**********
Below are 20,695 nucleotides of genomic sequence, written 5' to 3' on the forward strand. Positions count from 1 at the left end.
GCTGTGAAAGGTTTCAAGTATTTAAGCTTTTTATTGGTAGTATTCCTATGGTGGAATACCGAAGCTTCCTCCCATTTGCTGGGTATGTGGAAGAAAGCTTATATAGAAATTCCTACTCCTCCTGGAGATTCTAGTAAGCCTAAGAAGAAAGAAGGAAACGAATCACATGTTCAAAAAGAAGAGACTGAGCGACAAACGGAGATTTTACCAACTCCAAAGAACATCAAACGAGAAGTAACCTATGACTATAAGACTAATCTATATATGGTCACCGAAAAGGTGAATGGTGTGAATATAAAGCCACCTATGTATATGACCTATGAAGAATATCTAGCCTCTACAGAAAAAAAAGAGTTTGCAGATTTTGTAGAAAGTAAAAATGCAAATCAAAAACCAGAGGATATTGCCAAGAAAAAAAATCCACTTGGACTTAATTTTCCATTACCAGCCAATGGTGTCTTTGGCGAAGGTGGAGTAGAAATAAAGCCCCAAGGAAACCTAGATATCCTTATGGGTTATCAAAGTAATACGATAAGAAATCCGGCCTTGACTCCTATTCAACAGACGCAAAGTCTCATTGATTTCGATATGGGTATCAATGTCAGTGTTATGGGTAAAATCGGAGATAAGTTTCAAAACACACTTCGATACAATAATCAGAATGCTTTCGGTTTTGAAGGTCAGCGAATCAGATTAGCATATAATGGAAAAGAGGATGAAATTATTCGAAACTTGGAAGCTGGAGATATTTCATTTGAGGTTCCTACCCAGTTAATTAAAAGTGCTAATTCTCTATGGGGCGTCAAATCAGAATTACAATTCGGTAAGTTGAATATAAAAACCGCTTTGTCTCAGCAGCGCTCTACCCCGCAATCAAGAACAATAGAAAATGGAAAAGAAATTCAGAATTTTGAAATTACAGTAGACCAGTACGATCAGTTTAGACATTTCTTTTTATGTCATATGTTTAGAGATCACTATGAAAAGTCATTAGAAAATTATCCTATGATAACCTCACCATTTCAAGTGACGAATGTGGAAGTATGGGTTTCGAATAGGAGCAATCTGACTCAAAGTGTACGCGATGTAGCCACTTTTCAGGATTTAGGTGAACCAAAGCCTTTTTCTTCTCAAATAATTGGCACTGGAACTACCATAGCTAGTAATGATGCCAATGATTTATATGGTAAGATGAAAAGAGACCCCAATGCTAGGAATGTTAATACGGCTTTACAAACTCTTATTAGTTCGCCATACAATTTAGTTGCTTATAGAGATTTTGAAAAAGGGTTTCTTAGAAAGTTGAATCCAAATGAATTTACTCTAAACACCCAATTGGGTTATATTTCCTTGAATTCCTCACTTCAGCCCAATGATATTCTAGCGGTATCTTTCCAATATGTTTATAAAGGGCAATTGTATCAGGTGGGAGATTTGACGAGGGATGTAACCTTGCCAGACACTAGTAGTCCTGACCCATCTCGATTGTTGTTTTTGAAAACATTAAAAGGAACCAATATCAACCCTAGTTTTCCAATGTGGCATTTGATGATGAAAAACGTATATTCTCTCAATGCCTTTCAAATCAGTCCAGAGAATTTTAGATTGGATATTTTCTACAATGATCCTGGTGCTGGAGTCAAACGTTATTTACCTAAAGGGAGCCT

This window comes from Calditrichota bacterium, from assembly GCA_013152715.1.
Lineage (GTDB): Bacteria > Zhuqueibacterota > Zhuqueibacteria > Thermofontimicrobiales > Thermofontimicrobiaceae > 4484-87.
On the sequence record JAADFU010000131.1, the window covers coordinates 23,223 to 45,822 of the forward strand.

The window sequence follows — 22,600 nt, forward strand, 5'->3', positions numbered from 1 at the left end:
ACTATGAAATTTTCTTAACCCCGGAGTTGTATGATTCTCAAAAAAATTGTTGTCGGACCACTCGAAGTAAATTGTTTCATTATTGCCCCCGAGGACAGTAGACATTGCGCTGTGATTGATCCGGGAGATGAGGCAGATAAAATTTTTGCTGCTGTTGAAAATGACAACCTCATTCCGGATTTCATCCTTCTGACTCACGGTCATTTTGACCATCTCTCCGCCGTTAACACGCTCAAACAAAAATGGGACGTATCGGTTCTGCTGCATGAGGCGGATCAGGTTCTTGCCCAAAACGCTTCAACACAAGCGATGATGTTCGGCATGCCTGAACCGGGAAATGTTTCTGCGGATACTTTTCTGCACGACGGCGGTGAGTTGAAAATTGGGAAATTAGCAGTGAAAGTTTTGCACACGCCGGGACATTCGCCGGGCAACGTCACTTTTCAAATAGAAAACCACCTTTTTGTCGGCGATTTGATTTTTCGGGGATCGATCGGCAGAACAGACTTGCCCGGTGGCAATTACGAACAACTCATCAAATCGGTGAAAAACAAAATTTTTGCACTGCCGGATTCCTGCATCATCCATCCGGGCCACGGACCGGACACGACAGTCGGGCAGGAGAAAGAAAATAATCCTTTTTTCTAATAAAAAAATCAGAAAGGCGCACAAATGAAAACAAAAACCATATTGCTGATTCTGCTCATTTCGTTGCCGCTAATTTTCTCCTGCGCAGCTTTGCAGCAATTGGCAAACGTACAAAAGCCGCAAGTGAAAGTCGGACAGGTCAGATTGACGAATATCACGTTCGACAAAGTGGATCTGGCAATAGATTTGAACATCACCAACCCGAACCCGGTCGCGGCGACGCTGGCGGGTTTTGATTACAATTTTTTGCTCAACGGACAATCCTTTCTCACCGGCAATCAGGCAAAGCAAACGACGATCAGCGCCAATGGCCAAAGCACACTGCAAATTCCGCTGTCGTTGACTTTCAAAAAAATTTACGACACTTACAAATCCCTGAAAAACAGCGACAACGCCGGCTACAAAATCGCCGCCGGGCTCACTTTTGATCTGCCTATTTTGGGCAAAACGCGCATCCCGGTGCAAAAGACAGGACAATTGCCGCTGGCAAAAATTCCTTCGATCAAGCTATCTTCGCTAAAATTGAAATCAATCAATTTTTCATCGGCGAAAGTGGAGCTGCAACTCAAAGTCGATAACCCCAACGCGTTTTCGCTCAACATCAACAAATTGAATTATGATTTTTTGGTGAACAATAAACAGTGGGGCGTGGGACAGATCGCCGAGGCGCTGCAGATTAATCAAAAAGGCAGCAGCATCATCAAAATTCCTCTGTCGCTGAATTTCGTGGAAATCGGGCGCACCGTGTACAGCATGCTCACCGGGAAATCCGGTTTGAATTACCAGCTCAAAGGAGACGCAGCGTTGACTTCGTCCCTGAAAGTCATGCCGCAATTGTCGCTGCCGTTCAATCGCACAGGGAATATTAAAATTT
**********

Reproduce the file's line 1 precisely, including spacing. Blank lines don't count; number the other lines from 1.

Below are 20,695 nucleotides of genomic sequence, written 5' to 3' on the forward strand. Positions count from 1 at the left end.